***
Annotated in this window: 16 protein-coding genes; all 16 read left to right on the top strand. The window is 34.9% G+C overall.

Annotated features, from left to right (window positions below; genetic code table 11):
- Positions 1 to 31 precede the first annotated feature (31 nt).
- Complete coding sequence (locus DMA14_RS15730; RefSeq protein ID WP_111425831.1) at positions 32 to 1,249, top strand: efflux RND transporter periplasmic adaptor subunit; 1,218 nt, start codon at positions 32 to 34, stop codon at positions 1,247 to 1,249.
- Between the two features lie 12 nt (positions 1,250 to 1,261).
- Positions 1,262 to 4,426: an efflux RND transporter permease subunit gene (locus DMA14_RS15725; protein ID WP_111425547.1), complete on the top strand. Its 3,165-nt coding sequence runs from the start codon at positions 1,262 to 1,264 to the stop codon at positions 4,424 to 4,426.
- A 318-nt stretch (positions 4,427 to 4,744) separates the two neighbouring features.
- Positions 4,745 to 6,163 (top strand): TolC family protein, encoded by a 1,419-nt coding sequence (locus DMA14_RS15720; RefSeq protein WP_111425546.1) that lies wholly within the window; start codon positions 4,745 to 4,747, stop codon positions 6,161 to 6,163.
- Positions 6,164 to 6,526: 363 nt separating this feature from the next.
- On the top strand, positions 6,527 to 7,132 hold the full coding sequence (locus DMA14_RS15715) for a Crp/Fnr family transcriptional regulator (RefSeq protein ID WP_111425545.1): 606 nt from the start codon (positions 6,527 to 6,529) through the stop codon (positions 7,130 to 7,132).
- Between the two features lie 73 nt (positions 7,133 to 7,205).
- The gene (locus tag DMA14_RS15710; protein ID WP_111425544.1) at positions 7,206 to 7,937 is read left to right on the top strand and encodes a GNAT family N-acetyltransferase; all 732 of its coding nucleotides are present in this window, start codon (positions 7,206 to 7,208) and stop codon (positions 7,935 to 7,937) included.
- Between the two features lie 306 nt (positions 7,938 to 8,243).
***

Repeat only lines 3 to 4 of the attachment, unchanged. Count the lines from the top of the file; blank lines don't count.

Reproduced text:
- Positions 1 to 31 precede the first annotated feature (31 nt).
- Complete coding sequence (locus DMA14_RS15730; RefSeq protein ID WP_111425831.1) at positions 32 to 1,249, top strand: efflux RND transporter periplasmic adaptor subunit; 1,218 nt, start codon at positions 32 to 34, stop codon at positions 1,247 to 1,249.